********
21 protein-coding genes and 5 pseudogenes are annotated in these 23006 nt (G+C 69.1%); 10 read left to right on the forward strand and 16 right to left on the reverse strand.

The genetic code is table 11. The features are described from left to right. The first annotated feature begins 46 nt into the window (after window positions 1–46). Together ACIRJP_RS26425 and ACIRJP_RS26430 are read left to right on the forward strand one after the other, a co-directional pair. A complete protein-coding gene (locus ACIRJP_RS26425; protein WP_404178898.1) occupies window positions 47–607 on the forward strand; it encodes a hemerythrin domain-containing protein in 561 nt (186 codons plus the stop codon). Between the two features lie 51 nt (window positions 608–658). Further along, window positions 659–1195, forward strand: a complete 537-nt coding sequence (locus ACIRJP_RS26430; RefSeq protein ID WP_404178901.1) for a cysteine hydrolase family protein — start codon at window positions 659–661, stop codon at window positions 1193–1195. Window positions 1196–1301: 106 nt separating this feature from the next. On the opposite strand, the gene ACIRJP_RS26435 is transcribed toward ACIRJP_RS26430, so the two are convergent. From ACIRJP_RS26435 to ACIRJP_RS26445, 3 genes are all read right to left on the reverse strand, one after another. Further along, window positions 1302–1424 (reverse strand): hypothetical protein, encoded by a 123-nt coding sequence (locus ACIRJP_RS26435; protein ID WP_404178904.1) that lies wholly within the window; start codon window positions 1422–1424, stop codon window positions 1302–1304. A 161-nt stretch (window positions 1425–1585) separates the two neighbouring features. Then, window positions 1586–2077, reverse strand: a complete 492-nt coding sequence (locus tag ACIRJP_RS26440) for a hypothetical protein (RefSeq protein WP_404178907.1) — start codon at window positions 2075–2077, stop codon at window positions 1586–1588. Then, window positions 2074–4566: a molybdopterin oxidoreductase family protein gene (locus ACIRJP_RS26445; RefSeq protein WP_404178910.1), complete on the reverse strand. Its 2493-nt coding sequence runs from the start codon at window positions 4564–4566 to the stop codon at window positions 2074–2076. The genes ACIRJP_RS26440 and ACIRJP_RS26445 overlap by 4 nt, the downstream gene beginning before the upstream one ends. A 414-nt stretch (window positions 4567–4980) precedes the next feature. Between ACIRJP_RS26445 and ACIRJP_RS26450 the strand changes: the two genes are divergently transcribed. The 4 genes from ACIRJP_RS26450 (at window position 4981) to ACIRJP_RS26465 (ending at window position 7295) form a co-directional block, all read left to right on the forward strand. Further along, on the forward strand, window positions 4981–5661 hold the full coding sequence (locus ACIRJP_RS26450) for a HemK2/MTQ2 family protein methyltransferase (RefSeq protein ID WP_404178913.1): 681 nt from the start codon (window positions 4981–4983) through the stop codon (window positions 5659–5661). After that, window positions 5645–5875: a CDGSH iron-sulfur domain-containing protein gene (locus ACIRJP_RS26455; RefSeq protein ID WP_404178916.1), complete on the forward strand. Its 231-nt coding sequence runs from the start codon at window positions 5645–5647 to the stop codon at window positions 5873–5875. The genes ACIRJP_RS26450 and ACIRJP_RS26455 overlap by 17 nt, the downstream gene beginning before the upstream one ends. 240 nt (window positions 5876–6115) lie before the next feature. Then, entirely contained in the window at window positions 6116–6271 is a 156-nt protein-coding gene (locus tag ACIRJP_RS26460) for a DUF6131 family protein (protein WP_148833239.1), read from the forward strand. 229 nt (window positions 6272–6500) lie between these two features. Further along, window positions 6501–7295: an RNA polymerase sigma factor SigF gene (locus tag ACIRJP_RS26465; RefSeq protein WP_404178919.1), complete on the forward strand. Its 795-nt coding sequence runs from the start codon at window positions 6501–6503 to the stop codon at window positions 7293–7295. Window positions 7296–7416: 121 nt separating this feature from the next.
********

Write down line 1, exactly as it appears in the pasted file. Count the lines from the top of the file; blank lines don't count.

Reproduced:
21 protein-coding genes and 5 pseudogenes are annotated in these 23006 nt (G+C 69.1%); 10 read left to right on the forward strand and 16 right to left on the reverse strand.